Candlelight vigil honors salon shooting victims

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SEAL BEACH (CNS) – A candlelight vigil was held Thursday night at Eisenhower Park to honor the eight people killed last year at a Seal Beach hair salon in the worst mass slaying in Orange County history.  Organizers encouraged attendees to wear white as a sign of peace.

The ceremony was held on the eve of the first anniversary of the massacre at Salon Meritage in order to allow mourners to mark the actual anniversary in their own way.

“None of us will ever be the same after this horrible tragedy,” Sandy Fannin, who owned the salon with her slain husband Randy, told the crowd gathered a few blocks from the salon. “But love and goodness has to win out over hate.” Salon Meritage “wasn’t just a place where you got your hair done,” she said.

“It was full of life and love and laughter and fun. We were a family and the clients were an extension of that.”  Fannin said that “after much prayer and thought I decided I could no longer own Salon Meritage without my husband and partner Randy.” Fannin said she would work for the new owner, Irma Acosta, a stylist at the salon.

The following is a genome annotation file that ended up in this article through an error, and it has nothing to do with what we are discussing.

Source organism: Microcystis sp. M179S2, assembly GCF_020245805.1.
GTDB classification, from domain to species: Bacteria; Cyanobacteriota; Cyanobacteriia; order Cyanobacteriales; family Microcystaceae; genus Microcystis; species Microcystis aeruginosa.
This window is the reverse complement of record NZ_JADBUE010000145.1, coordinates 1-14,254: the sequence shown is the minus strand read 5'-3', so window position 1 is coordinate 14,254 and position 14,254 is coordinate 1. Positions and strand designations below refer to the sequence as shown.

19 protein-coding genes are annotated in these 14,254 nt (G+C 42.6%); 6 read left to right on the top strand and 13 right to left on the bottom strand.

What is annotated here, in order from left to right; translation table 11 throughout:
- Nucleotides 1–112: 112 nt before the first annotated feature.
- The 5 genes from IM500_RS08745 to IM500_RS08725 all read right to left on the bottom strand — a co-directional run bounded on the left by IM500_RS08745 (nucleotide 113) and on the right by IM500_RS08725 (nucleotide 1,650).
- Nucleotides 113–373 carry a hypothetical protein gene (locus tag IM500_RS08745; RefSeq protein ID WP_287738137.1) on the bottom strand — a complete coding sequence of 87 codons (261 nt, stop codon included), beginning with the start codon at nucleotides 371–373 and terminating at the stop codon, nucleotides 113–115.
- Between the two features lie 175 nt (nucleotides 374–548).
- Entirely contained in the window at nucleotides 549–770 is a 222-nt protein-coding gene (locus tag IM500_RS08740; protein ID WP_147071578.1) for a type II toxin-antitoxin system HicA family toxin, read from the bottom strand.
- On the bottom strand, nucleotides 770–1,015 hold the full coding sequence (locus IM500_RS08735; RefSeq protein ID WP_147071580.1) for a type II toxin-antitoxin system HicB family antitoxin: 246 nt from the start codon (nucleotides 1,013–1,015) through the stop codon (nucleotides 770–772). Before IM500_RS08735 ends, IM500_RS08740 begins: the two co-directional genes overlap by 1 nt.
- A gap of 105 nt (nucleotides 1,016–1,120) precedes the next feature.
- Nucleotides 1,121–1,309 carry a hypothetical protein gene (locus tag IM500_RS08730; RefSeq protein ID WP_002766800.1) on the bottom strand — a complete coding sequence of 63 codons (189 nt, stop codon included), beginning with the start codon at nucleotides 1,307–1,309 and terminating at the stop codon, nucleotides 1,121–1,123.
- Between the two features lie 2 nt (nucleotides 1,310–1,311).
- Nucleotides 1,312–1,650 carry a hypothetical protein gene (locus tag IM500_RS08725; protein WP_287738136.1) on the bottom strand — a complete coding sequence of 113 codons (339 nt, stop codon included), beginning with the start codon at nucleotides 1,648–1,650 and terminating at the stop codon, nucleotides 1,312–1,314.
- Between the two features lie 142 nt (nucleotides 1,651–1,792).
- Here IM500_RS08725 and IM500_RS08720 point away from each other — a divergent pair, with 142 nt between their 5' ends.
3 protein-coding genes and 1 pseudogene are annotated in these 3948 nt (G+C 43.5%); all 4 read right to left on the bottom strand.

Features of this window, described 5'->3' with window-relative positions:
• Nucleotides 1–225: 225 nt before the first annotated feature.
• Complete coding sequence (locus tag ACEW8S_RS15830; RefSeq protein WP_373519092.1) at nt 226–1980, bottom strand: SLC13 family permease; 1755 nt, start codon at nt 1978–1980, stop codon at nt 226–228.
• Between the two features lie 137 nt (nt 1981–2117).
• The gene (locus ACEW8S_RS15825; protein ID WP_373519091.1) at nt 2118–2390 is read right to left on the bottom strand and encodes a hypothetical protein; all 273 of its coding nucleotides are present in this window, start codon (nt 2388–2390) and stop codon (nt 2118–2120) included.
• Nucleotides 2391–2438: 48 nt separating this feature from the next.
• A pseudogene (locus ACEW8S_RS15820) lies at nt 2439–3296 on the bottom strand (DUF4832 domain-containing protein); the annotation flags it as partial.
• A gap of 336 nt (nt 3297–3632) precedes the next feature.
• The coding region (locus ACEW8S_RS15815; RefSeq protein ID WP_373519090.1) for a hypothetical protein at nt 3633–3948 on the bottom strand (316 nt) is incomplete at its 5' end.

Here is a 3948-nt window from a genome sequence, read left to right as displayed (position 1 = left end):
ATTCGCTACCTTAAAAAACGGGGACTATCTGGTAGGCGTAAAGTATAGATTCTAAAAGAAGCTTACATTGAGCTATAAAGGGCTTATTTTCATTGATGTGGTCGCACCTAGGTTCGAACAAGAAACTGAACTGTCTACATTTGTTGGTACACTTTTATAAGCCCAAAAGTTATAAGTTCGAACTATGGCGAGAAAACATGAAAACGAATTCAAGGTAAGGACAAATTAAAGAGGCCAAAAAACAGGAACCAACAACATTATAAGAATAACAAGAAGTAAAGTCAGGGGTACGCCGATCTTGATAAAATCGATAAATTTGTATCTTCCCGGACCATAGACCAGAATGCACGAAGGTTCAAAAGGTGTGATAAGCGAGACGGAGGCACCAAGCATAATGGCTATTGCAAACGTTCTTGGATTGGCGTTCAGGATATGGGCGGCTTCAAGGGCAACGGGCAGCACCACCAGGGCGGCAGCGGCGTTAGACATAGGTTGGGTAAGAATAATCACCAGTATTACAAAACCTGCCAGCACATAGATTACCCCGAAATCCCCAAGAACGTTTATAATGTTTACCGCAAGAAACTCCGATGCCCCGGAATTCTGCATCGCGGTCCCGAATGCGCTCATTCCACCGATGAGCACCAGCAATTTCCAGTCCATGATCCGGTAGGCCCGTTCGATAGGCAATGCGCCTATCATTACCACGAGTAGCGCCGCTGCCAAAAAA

KFWB’s Mike Landa was at the vigil in Seal Beach.

Paul Caouette, whose 64-year-old father David was among those killed, used to vigil to thank his friends.  “From the phone call I got that said Dad was shot, you guys rallied and stood beside me,” Caouette said.

Scott Evans Dekraai, 42, has been charged with eight murders. He has pleaded not guilty and waits trial.  Dekraai was involved in a child custody dispute with his ex-wife, hairdresser Michelle Fournier, 48, who was killed along with Randy Lee Fannin, 62; Victoria Ann Buzzo, 54; Lucia Bernice Kondas, 65; Laura Lee Elody, 46; Christy Lynn Wilson, 47; Michele Daschbach Fast, 47; and David Caouette, 64. Hattie Stretz, 74, was wounded but survived.

Wilson’s widower, has been campaigning for what he calls Christy’s Law, which would prohibit anyone involved in a child custody dispute in California from buying a gun or accessing an already owned firearm.

Wilson is also looking for some reform of the legal process that would allow for civil lawsuits to run parallel to criminal cases. He filed suit against Dekraai last year, but he has cited his Fifth Amendment right to freeze the civil process while his criminal case is pending.

The salon is undergoing a major renovation and will reopen later this year under the same name. Most of the hairdressers who worked there are expected to return.

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